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91 Cards in this Set

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Albumin plays an important role in the following ways:
1. Colloid osmotic pressure
2. Transport (of fatty acids, bilirubin)
3. Drug Transport (of aspirin, sulfonamides)
What is the difference between plasma and serum?
Serum is the liquid part of blood AFTER coagulation, therefore devoid of clotting factors as fibrinogen. plasma is the liquid, cell-free (by centrifugation, for example) part of blood, that has been treated with anti-coagulants.

Think of serum = plasma - fibrinogen
With the exception of albumin, all proteins contain _______________
N-linked oligosaccharides ending with sialic acid bound to galactose
What happens during the lifetime of a plasma protein?
During the lifetime of the plasma protein, the terminal sialic acid residues are gradually chewed off by endothelial neuraminidases

After the loss of the sialic acid, the exposed galactose at the end of the oligosaccharide binds to an asialoglycoprotein receptor on the surface of hepatocytes, followed by receptor-mediated endocytosis and lysosomal degradation.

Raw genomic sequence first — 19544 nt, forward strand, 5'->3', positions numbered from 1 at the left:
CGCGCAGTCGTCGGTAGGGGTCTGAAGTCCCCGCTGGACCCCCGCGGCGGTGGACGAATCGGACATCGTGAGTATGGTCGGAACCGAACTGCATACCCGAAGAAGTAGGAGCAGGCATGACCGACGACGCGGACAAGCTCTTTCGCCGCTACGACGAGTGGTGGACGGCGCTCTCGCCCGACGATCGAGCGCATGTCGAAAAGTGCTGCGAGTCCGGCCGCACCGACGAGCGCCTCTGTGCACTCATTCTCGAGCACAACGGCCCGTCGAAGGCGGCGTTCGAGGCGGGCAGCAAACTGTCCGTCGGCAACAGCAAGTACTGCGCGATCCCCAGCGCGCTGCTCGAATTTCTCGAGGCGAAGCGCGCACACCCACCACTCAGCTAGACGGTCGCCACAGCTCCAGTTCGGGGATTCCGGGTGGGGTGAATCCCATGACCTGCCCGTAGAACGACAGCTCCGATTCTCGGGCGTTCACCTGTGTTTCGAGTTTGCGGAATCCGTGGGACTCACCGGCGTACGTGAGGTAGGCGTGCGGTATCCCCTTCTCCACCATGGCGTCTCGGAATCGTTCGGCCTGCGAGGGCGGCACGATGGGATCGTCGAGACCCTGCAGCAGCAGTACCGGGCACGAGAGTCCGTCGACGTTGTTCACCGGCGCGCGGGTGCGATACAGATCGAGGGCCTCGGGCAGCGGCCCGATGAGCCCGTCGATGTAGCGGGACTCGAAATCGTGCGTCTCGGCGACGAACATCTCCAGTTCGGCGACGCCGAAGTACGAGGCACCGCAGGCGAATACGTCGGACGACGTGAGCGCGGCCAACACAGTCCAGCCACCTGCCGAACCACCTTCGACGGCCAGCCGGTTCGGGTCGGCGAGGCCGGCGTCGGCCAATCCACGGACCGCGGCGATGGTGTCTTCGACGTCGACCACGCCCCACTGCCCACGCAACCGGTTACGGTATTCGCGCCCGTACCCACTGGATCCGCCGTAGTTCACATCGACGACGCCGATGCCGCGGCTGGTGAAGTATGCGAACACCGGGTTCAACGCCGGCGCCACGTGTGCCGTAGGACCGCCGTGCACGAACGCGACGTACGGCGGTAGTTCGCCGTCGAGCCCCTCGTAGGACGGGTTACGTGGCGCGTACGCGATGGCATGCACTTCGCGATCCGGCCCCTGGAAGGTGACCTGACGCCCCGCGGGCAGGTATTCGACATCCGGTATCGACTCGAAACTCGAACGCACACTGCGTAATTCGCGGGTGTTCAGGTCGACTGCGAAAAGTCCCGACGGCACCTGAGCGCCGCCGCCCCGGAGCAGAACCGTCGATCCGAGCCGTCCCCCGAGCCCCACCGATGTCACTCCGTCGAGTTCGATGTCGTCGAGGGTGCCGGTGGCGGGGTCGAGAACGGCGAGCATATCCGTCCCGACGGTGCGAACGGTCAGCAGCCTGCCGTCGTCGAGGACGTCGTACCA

If the serum electrophoresis shows a single intensity in the gamma globulin range, what does it mean?
The patient is suffering from monoclonal gammopathy. The single intensity means that only one immunoglobulin is in play while the remaining four are inactive.
Drugs in their free state are dangerous to the patient. Which protein is involved in inactivating drugs? How is it accomplished?
Albumin has multiple receptor sites on its surface through which it can bind to numerous drugs and thus inactivating them
In arteries, what does albumin provide?
Albumin, due to its large molecular weight, helps the arteries re-absorb and maintain water through its large colloid oncotic pressure
What is a drop in albumin concentration called?

What occurs during this period of time?
Hypoalbuminemia

Water leaks out of the arteries and into the interstitial space (edema)
What are the four abnormalities of albumin metabolism?
1. Reduced synthesis